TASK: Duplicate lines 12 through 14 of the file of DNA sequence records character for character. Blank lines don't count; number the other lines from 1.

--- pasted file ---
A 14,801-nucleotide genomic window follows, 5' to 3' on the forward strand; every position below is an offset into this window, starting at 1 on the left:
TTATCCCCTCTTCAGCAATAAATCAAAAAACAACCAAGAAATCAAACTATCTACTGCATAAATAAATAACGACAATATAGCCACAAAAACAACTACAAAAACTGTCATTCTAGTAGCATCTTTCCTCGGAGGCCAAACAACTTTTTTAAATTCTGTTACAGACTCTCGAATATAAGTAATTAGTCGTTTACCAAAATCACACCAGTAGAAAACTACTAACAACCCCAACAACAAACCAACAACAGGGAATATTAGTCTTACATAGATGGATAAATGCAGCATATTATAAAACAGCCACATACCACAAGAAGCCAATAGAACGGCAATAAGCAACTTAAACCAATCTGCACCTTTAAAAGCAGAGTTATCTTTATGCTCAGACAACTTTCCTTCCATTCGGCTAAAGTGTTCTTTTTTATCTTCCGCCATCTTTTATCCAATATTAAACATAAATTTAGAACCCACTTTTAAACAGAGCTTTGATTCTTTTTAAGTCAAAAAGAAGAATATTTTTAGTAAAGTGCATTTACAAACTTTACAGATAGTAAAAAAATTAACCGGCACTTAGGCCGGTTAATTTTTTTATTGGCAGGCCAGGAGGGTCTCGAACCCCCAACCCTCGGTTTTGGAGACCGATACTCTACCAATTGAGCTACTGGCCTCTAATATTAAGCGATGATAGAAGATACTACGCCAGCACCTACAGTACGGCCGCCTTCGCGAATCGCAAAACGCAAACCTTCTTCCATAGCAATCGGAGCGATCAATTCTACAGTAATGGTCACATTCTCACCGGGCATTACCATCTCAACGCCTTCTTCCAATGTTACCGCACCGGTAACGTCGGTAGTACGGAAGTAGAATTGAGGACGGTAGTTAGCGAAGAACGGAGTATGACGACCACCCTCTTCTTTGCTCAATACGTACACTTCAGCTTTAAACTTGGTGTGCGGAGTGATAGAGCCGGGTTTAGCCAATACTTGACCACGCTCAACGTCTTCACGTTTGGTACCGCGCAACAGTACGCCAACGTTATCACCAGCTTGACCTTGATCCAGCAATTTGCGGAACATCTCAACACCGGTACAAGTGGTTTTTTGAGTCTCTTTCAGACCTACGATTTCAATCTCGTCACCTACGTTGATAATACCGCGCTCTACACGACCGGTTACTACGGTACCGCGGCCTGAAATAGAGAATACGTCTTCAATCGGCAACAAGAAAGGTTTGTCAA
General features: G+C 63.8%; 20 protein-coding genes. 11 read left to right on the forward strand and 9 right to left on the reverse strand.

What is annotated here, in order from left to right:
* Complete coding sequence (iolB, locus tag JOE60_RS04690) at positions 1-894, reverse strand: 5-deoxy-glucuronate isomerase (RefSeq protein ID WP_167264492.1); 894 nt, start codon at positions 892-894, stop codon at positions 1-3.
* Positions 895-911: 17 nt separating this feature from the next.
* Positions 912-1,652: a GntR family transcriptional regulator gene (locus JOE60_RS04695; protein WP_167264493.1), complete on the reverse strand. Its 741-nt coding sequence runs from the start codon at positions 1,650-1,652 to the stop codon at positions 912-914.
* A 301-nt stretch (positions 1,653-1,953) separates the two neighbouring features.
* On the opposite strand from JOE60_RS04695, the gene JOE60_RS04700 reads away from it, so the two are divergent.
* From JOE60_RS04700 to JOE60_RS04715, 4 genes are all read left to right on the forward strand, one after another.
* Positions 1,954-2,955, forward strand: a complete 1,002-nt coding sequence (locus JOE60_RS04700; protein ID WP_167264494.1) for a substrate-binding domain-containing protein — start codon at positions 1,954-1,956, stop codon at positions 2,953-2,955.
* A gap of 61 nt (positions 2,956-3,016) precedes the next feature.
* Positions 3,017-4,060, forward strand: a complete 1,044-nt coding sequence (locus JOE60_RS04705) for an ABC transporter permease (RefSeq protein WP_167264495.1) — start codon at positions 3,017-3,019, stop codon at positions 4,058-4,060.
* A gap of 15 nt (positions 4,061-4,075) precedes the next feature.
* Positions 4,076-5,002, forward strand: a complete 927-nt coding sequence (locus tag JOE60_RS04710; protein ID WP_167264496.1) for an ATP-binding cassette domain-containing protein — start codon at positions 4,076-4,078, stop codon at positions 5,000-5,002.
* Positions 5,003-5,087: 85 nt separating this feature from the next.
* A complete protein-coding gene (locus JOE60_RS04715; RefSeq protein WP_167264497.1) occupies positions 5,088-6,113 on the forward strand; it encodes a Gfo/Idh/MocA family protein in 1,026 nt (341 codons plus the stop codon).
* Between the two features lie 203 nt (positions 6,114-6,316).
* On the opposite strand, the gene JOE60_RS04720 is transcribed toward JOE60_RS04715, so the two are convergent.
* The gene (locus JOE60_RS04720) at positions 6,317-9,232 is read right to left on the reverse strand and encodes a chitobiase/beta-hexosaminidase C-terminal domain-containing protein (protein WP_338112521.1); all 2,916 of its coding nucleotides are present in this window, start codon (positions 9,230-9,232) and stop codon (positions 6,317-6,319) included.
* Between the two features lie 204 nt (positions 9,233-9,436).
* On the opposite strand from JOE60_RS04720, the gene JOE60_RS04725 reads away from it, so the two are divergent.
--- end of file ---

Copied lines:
* A gap of 61 nt (positions 2,956-3,016) precedes the next feature.
* Positions 3,017-4,060, forward strand: a complete 1,044-nt coding sequence (locus JOE60_RS04705) for an ABC transporter permease (RefSeq protein WP_167264495.1) — start codon at positions 3,017-3,019, stop codon at positions 4,058-4,060.
* A gap of 15 nt (positions 4,061-4,075) precedes the next feature.